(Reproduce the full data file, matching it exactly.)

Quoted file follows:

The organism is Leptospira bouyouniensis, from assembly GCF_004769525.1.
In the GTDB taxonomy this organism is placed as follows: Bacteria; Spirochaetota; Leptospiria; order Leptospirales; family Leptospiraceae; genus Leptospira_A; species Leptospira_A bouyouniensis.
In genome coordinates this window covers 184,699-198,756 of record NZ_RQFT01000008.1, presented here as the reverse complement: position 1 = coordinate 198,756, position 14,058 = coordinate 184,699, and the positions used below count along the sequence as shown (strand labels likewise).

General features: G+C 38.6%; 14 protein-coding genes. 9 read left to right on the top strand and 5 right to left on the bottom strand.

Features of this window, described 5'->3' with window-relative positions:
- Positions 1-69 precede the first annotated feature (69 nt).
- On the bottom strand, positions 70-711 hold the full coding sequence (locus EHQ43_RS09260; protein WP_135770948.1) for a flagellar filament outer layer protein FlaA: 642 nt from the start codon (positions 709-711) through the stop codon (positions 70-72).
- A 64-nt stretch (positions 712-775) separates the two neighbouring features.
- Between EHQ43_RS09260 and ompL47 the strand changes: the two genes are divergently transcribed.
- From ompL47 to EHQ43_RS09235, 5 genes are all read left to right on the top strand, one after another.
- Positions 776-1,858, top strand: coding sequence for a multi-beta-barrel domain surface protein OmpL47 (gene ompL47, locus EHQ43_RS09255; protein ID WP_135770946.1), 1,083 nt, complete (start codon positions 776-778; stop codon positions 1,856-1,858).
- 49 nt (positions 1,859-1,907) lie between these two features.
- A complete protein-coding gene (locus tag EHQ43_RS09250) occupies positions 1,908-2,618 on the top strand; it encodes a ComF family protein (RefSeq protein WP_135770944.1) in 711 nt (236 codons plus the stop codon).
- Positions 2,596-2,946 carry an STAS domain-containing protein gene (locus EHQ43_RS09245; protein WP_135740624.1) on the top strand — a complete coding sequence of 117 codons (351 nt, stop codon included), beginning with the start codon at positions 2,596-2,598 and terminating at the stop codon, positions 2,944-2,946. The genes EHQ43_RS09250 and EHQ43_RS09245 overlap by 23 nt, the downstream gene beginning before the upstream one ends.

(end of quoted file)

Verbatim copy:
The organism is Leptospira bouyouniensis, from assembly GCF_004769525.1.
In the GTDB taxonomy this organism is placed as follows: Bacteria; Spirochaetota; Leptospiria; order Leptospirales; family Leptospiraceae; genus Leptospira_A; species Leptospira_A bouyouniensis.
In genome coordinates this window covers 184,699-198,756 of record NZ_RQFT01000008.1, presented here as the reverse complement: position 1 = coordinate 198,756, position 14,058 = coordinate 184,699, and the positions used below count along the sequence as shown (strand labels likewise).

General features: G+C 38.6%; 14 protein-coding genes. 9 read left to right on the top strand and 5 right to left on the bottom strand.

Features of this window, described 5'->3' with window-relative positions:
- Positions 1-69 precede the first annotated feature (69 nt).
- On the bottom strand, positions 70-711 hold the full coding sequence (locus EHQ43_RS09260; protein WP_135770948.1) for a flagellar filament outer layer protein FlaA: 642 nt from the start codon (positions 709-711) through the stop codon (positions 70-72).
- A 64-nt stretch (positions 712-775) separates the two neighbouring features.
- Between EHQ43_RS09260 and ompL47 the strand changes: the two genes are divergently transcribed.
- From ompL47 to EHQ43_RS09235, 5 genes are all read left to right on the top strand, one after another.
- Positions 776-1,858, top strand: coding sequence for a multi-beta-barrel domain surface protein OmpL47 (gene ompL47, locus EHQ43_RS09255; protein ID WP_135770946.1), 1,083 nt, complete (start codon positions 776-778; stop codon positions 1,856-1,858).
- 49 nt (positions 1,859-1,907) lie between these two features.
- A complete protein-coding gene (locus tag EHQ43_RS09250) occupies positions 1,908-2,618 on the top strand; it encodes a ComF family protein (RefSeq protein WP_135770944.1) in 711 nt (236 codons plus the stop codon).
- Positions 2,596-2,946 carry an STAS domain-containing protein gene (locus EHQ43_RS09245; protein WP_135740624.1) on the top strand — a complete coding sequence of 117 codons (351 nt, stop codon included), beginning with the start codon at positions 2,596-2,598 and terminating at the stop codon, positions 2,944-2,946. The genes EHQ43_RS09250 and EHQ43_RS09245 overlap by 23 nt, the downstream gene beginning before the upstream one ends.